Lessons from Auschwitz
Two of our sixth form students, ER and LD, visited Auschwitz in April as part of a wider programme to remember what took place during the Holocaust and to explore its significance today. The "Lessons from Auschwitz" programme, organised by the Holocaust Educational Trust, encourages those who participate to share their experiences with their colleagues back at school. They were also able to attend an event for Student Ambassadors on Tuesday where the political journalist Nick Robinson, whose grandparents fled Germany in the 1930s to escape persecution, spoke of why it was so important to remember what took place.
"It is through human stories and not numbers that the Holocaust comes to life," he said, "but there will come a time when survivors are gone and passing on the Holocaust will rest on future generations, particularly those young people who have participated in Lessons from Auschwitz."
Our ambassadors will be posting articles on the blog based on their experiences, and there will be another opportunity for Year 12s to take part in this programme next year.
“Knowledge is bigotry’s worst enemy”:
Remembering and learning from The Holocaust
On April 6th 2011, we joined other local students on the Lessons From Auschwitz Project to Poland. Our visit consisted of visiting the Polish town of Oświęcim, later to become known as Auschwitz, as well as the camps at Auschwitz I and Auschwitz Birkenau. Now, three months later, we are still trying to process our experience; the immediate shock and anger of standing on the site where so many lost their lives has not been forgotten, but as time passes our desire to voice what we saw, what we felt, what we feel should be done, is becoming more pronounced.
It is easy to distance ourselves from The Holocaust and to ignore the individual stories, lives and cultures of the victims, instead remembering them only for the way they ended; the systematic destruction of six million Jewish people at Auschwitz. We ourselves were guilty of this before our involvement in the Lessons From Auschwitz Project. However it has become clear that this is the least effective way to ensure that The Holocaust is not forgotten. By allowing it to become just another date in history, another mass of people, we are only encouraging the dehumanisation of The Holocaust which so risks there becoming a time when it is looked upon as acceptable, or when it no longer causes shock over the scale of its destruction. The way to target this, the only effective way to really give the victims the dignity that they were denied, is to remember their stories, to share them, and to learn from them.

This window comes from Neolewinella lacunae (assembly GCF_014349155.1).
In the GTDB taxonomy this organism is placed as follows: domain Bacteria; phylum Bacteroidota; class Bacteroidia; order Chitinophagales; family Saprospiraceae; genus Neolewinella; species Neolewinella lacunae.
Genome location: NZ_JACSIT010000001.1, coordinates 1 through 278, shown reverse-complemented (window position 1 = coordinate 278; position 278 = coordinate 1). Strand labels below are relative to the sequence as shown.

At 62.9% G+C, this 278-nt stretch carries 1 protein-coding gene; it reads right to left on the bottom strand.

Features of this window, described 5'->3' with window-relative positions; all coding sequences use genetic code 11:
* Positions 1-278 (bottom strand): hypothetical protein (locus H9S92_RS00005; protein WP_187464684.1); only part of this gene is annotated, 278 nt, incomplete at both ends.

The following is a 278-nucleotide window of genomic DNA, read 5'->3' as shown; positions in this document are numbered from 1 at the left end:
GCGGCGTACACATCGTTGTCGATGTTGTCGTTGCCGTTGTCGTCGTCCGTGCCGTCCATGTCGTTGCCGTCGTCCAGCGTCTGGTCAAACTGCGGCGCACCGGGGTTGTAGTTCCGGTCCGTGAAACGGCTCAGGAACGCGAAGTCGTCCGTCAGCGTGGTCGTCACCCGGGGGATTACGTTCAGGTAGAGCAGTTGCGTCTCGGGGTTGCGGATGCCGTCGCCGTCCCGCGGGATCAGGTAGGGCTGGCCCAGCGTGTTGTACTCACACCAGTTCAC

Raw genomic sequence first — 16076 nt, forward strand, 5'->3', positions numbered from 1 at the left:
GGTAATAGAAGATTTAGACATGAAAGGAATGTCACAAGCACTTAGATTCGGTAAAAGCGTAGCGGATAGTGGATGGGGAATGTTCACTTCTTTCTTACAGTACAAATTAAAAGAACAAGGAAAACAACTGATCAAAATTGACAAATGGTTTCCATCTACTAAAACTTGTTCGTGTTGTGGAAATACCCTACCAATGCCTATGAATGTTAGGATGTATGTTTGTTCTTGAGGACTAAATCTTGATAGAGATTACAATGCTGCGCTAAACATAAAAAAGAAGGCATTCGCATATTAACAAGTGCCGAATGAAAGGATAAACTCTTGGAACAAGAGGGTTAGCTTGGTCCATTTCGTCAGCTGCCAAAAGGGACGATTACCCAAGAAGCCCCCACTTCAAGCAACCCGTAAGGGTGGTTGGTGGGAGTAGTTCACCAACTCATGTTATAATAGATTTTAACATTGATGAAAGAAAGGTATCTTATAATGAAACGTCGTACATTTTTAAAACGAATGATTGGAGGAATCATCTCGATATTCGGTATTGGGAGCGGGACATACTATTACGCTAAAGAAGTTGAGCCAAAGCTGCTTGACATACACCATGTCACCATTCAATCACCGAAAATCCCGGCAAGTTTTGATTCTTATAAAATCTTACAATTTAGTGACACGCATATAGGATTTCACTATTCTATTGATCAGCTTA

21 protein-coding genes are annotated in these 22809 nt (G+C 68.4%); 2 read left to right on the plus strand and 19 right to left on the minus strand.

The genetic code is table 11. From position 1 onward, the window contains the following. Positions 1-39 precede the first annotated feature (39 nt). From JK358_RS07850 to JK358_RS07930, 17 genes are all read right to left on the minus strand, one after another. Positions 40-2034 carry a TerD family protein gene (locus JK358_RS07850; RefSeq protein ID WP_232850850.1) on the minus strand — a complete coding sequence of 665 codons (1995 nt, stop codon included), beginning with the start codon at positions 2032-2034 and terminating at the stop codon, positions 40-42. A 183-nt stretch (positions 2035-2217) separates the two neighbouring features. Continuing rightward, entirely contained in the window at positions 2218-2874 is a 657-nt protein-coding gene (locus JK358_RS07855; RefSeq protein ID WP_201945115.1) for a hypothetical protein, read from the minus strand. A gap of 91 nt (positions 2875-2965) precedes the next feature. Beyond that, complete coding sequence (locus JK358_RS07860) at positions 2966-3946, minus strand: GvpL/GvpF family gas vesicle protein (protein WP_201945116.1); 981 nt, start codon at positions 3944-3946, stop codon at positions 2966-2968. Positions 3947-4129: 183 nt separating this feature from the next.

We were lucky enough to hear a first-hand account from a Holocaust survivor, Freddie Knoller, about his experiences not only at Auschwitz Birkenau, but his life before his capture in Vienna and Paris. It was amazing that hearing the testimony of just one person could make us understand the true reality and effects of The Holocaust more than any lesson or statistic about it could have. This point is perhaps best demonstrated by an analogy made by Nick Robinson, political editor for the BBC. He argues that numbers have come to mean very little in the modern day; we hear about the recession and the bank bail-outs totaling over £850 billion on nearly a daily basis until the figures no longer have an effect. They eventually become meaningless, something used to shock the audience but not reaching them at a deeper level and this is what is happening to The Holocaust as time passes, and it is what must be avoided.
Some may ask why it is so important to re-humanize The Holocaust. Indeed, we discussed at our Lessons From Auschwitz seminars why we should not simply forgive and forget, rather than dwelling on such an incomprehensibly evil event in our history. The answer is twofold. First, not to do so would risk allowing it to happen again. It may sound cliché, but the Holocaust presents an example of when we really must learn from the mistakes of the past. There are still problems of racial and religious tension prominent in today’s society; groups such as Roma Gypsies, who themselves were targeted during the Holocaust, are often greeted with prejudice in modern society, showing that whilst we may not reach the extremes of the 1930s and 1940s, we are far from having learnt from the Holocaust in our treatment of different racial groups.